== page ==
Benoit Hazard

Benoit Hazard, EHESS, Paris, France
Benoit is an Anthropologist, researcher at CNRS (CR1) and is based at Ecole des Hautes Etudes en Sciences Sociales (EHESS) Paris. After a generation of research on african migration in Southern Italy, he has undertaken a new research on the future of pastoral landscapes in the anthropocene by focusing on interaction between pastoralism, conservation and large scale investment in rangeland of Kenya. The social change occurring in the central rift valley is captured through the ethnography of resilience, adaptation and resistance of the margins to their inclusion in the global economy. This ethnography allow to discuss the bio cultural frontiers of pastoralism in the anthropocene by looking at how the natural resources (water, pastures, forest) on which pastoralist depend are impacted by conservation project as well as large scale investment in the rangeland such as geothermal project. More (French)...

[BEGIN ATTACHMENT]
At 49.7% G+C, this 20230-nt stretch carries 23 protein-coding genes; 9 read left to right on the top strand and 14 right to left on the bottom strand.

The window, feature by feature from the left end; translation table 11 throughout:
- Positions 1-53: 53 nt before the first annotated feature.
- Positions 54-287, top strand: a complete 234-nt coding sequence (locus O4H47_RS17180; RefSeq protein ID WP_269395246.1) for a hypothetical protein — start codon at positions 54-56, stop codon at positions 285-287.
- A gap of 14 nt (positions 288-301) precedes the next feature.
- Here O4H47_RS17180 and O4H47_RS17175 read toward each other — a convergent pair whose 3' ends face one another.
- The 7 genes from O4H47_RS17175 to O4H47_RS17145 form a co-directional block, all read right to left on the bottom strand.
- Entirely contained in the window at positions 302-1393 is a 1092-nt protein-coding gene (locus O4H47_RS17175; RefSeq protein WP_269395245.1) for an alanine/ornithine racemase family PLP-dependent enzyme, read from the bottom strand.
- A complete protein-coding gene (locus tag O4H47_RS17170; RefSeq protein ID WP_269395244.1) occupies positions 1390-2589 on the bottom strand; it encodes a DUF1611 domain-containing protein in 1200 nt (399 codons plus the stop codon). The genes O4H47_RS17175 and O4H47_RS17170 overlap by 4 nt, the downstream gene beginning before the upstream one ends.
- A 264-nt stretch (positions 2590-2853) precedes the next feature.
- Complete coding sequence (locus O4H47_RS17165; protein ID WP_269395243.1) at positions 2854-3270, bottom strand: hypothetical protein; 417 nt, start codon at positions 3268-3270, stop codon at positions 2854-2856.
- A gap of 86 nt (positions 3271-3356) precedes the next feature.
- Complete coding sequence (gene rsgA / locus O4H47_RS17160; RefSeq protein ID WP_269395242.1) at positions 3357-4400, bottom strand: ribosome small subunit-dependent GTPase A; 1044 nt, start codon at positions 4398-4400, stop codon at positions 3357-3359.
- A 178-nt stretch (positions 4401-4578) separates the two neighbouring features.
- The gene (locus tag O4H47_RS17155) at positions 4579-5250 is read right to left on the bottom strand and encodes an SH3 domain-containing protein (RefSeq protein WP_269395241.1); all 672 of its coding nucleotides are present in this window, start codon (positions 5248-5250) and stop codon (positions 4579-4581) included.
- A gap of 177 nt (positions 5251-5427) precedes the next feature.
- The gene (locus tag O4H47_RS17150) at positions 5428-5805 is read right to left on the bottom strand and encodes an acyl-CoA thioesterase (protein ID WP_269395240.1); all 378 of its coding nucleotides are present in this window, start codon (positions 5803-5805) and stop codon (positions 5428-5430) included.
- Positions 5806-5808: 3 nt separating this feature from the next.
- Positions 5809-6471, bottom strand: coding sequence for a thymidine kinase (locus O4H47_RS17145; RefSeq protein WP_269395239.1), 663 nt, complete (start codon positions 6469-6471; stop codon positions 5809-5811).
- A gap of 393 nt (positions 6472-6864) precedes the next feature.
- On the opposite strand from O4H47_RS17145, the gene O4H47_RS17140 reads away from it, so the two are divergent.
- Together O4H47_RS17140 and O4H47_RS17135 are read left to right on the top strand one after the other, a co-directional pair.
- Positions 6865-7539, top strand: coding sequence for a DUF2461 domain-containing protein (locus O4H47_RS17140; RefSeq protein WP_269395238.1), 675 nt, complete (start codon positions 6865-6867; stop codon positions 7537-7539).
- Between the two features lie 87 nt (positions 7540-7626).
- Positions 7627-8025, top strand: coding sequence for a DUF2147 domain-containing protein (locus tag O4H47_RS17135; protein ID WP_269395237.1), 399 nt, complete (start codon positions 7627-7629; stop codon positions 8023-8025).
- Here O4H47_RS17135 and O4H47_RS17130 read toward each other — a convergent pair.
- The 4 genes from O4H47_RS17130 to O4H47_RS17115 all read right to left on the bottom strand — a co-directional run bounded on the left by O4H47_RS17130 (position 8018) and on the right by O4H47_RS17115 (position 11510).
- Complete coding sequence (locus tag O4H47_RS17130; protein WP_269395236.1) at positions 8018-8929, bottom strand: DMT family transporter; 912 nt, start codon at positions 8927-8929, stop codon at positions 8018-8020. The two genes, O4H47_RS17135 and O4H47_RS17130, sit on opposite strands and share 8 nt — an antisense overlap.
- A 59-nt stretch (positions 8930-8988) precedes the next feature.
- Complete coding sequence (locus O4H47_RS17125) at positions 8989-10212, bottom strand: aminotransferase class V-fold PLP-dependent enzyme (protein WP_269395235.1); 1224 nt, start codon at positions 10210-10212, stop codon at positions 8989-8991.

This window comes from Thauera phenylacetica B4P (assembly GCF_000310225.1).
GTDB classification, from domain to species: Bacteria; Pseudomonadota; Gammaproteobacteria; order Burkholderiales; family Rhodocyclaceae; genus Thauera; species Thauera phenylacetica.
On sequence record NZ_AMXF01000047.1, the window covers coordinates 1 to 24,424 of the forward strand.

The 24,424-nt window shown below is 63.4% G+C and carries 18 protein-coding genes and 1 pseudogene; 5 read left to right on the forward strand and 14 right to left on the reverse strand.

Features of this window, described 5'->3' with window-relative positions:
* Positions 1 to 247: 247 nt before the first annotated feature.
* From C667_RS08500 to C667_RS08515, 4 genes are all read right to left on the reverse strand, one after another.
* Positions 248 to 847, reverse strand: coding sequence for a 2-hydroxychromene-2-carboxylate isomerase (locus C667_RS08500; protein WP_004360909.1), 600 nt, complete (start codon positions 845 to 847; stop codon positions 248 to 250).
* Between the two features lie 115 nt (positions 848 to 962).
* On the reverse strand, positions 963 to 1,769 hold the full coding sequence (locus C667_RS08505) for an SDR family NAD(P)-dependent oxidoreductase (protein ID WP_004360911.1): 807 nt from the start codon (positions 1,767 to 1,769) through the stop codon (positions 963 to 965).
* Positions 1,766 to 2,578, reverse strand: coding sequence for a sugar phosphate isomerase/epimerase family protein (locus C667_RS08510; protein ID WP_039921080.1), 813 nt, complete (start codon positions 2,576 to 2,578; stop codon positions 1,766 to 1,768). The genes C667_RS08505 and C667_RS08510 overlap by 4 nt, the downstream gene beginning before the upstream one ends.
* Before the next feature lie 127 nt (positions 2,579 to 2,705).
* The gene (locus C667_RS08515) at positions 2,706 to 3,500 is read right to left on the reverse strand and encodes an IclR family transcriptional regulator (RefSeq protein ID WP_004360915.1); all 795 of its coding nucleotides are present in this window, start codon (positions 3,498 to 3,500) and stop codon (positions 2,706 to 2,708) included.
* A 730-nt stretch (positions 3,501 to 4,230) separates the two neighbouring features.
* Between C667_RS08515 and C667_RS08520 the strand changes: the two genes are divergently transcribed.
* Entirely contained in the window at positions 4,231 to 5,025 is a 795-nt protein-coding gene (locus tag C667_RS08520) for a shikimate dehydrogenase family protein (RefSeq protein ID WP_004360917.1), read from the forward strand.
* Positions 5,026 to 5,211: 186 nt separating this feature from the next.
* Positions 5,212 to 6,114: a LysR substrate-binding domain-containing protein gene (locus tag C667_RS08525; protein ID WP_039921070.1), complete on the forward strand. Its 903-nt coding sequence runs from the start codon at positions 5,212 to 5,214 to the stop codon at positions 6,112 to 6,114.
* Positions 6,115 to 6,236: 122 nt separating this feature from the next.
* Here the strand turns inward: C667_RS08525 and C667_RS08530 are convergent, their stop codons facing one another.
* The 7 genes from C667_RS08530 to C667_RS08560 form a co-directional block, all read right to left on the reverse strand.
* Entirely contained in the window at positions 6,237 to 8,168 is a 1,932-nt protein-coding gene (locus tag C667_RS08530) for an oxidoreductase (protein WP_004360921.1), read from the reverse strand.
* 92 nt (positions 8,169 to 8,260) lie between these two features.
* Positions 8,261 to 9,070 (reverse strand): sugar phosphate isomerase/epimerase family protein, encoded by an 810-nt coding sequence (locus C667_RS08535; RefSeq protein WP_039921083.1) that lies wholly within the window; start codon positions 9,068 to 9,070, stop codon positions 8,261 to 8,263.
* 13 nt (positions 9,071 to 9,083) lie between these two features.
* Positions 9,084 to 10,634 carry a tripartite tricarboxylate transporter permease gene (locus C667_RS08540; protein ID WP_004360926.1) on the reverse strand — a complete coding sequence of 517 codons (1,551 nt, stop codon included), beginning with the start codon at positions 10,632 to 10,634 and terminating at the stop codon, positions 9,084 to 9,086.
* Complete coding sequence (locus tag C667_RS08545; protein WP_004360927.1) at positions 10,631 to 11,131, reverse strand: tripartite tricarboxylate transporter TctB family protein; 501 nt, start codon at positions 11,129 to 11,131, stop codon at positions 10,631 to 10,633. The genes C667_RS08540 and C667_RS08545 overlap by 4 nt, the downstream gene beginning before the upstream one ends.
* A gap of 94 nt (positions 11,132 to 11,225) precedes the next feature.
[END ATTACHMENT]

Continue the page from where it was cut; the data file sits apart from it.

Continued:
Eric Malézieux

Eric Malézieux, CIRAD, Montpellier, France
Eric is Director and Agronomist in the Agroecological functioning and Performances of horticultural systems (UPR HortSys) reasearch unit, at the French agricultural research and international cooperation organization (CIRAD). His latest work focuses on the funtioning of complex cultural systems in the humid intertropical zone (sub-saharan Africa, the Caribbean, central America). He is particularly interested in biological regulations in tropical cultural systems.

Albert Moukheiber

Albert Moukheiber, C.N.R.S., Hôpital de la Salpêtrière, Paris.
Albert holds a PhD in cognitive neurosciences and is a clinic psychologist at the Hôpital de la Salpêtrière. His thesis work focused on the social anxiety, gaze avoidance, and the fear of blushing. More...

Magali Reghezza

Magali Reghezza-Zitt, ENS-Paris, France
Magali is an assistant-professor at the Department of Geography at the Ecole Normale Supérieure. Her work focuses on understanding risks and urban vulnerability, especially in environments subject to natural risks such as floods (e.g. Paris). It extended to the concept of resilience in cities in a globalised world, and to the understanding of resilience and adaptation of populations facing catastrophes.More...